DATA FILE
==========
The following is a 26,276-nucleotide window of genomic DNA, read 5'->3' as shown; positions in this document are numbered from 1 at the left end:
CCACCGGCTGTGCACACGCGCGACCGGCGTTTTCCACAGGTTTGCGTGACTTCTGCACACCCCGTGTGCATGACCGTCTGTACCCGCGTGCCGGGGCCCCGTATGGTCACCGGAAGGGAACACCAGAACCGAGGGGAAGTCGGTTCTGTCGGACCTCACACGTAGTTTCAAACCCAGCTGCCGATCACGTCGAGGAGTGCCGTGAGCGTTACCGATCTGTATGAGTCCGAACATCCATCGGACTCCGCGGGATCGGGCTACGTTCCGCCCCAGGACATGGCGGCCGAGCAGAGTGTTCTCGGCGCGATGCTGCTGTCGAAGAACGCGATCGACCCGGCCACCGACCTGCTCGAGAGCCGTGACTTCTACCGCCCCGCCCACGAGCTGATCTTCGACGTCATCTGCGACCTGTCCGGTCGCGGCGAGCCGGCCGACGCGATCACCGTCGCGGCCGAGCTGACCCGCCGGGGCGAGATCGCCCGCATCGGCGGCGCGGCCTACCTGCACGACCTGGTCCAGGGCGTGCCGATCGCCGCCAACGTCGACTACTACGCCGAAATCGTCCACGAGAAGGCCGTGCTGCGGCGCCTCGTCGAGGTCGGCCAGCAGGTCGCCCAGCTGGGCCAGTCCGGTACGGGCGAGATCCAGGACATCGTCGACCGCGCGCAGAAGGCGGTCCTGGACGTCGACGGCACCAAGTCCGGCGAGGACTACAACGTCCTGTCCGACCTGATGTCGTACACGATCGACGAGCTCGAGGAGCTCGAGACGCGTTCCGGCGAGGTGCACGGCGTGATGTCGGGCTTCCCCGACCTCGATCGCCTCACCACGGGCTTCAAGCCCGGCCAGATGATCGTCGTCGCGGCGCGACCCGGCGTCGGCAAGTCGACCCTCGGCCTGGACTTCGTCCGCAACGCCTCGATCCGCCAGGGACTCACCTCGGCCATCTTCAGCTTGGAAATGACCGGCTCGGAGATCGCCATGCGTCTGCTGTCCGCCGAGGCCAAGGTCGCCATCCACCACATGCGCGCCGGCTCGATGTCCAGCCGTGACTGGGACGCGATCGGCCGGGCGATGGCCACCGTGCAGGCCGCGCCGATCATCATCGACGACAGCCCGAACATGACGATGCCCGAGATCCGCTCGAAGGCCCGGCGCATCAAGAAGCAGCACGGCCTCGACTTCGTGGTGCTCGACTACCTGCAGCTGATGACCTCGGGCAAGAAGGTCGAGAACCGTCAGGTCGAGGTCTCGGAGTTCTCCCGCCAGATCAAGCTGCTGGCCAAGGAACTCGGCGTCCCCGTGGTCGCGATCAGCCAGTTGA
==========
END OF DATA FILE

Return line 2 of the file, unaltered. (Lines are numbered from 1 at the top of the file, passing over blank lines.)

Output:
CCACCGGCTGTGCACACGCGCGACCGGCGTTTTCCACAGGTTTGCGTGACTTCTGCACACCCCGTGTGCATGACCGTCTGTACCCGCGTGCCGGGGCCCCGTATGGTCACCGGAAGGGAACACCAGAACCGAGGGGAAGTCGGTTCTGTCGGACCTCACACGTAGTTTCAAACCCAGCTGCCGATCACGTCGAGGAGTGCCGTGAGCGTTACCGATCTGTATGAGTCCGAACATCCATCGGACTCCGCGGGATCGGGCTACGTTCCGCCCCAGGACATGGCGGCCGAGCAGAGTGTTCTCGGCGCGATGCTGCTGTCGAAGAACGCGATCGACCCGGCCACCGACCTGCTCGAGAGCCGTGACTTCTACCGCCCCGCCCACGAGCTGATCTTCGACGTCATCTGCGACCTGTCCGGTCGCGGCGAGCCGGCCGACGCGATCACCGTCGCGGCCGAGCTGACCCGCCGGGGCGAGATCGCCCGCATCGGCGGCGCGGCCTACCTGCACGACCTGGTCCAGGGCGTGCCGATCGCCGCCAACGTCGACTACTACGCCGAAATCGTCCACGAGAAGGCCGTGCTGCGGCGCCTCGTCGAGGTCGGCCAGCAGGTCGCCCAGCTGGGCCAGTCCGGTACGGGCGAGATCCAGGACATCGTCGACCGCGCGCAGAAGGCGGTCCTGGACGTCGACGGCACCAAGTCCGGCGAGGACTACAACGTCCTGTCCGACCTGATGTCGTACACGATCGACGAGCTCGAGGAGCTCGAGACGCGTTCCGGCGAGGTGCACGGCGTGATGTCGGGCTTCCCCGACCTCGATCGCCTCACCACGGGCTTCAAGCCCGGCCAGATGATCGTCGTCGCGGCGCGACCCGGCGTCGGCAAGTCGACCCTCGGCCTGGACTTCGTCCGCAACGCCTCGATCCGCCAGGGACTCACCTCGGCCATCTTCAGCTTGGAAATGACCGGCTCGGAGATCGCCATGCGTCTGCTGTCCGCCGAGGCCAAGGTCGCCATCCACCACATGCGCGCCGGCTCGATGTCCAGCCGTGACTGGGACGCGATCGGCCGGGCGATGGCCACCGTGCAGGCCGCGCCGATCATCATCGACGACAGCCCGAACATGACGATGCCCGAGATCCGCTCGAAGGCCCGGCGCATCAAGAAGCAGCACGGCCTCGACTTCGTGGTGCTCGACTACCTGCAGCTGATGACCTCGGGCAAGAAGGTCGAGAACCGTCAGGTCGAGGTCTCGGAGTTCTCCCGCCAGATCAAGCTGCTGGCCAAGGAACTCGGCGTCCCCGTGGTCGCGATCAGCCAGTTGA